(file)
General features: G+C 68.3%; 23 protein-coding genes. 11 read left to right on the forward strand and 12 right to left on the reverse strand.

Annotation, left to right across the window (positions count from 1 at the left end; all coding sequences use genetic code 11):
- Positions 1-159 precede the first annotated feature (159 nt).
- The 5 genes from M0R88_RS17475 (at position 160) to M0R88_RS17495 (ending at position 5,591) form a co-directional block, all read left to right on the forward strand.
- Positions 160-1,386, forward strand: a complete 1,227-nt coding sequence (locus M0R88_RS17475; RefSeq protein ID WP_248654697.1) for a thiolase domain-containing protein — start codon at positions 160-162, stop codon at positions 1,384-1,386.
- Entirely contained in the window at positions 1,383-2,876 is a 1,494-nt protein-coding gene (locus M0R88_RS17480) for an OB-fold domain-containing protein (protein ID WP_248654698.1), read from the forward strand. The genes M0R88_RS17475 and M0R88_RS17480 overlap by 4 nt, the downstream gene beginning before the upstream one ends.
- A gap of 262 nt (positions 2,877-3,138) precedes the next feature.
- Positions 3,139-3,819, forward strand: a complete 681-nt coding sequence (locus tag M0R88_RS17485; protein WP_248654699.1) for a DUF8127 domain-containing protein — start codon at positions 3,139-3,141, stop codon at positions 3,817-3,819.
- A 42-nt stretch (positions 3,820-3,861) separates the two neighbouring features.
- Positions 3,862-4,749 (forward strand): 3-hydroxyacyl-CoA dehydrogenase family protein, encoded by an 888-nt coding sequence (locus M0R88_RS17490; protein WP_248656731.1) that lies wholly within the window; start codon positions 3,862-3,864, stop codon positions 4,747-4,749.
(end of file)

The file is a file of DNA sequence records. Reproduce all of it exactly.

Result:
General features: G+C 68.3%; 23 protein-coding genes. 11 read left to right on the forward strand and 12 right to left on the reverse strand.

Annotation, left to right across the window (positions count from 1 at the left end; all coding sequences use genetic code 11):
- Positions 1-159 precede the first annotated feature (159 nt).
- The 5 genes from M0R88_RS17475 (at position 160) to M0R88_RS17495 (ending at position 5,591) form a co-directional block, all read left to right on the forward strand.
- Positions 160-1,386, forward strand: a complete 1,227-nt coding sequence (locus M0R88_RS17475; RefSeq protein ID WP_248654697.1) for a thiolase domain-containing protein — start codon at positions 160-162, stop codon at positions 1,384-1,386.
- Entirely contained in the window at positions 1,383-2,876 is a 1,494-nt protein-coding gene (locus M0R88_RS17480) for an OB-fold domain-containing protein (protein ID WP_248654698.1), read from the forward strand. The genes M0R88_RS17475 and M0R88_RS17480 overlap by 4 nt, the downstream gene beginning before the upstream one ends.
- A gap of 262 nt (positions 2,877-3,138) precedes the next feature.
- Positions 3,139-3,819, forward strand: a complete 681-nt coding sequence (locus tag M0R88_RS17485; protein WP_248654699.1) for a DUF8127 domain-containing protein — start codon at positions 3,139-3,141, stop codon at positions 3,817-3,819.
- A 42-nt stretch (positions 3,820-3,861) separates the two neighbouring features.
- Positions 3,862-4,749 (forward strand): 3-hydroxyacyl-CoA dehydrogenase family protein, encoded by an 888-nt coding sequence (locus M0R88_RS17490; protein WP_248656731.1) that lies wholly within the window; start codon positions 3,862-3,864, stop codon positions 4,747-4,749.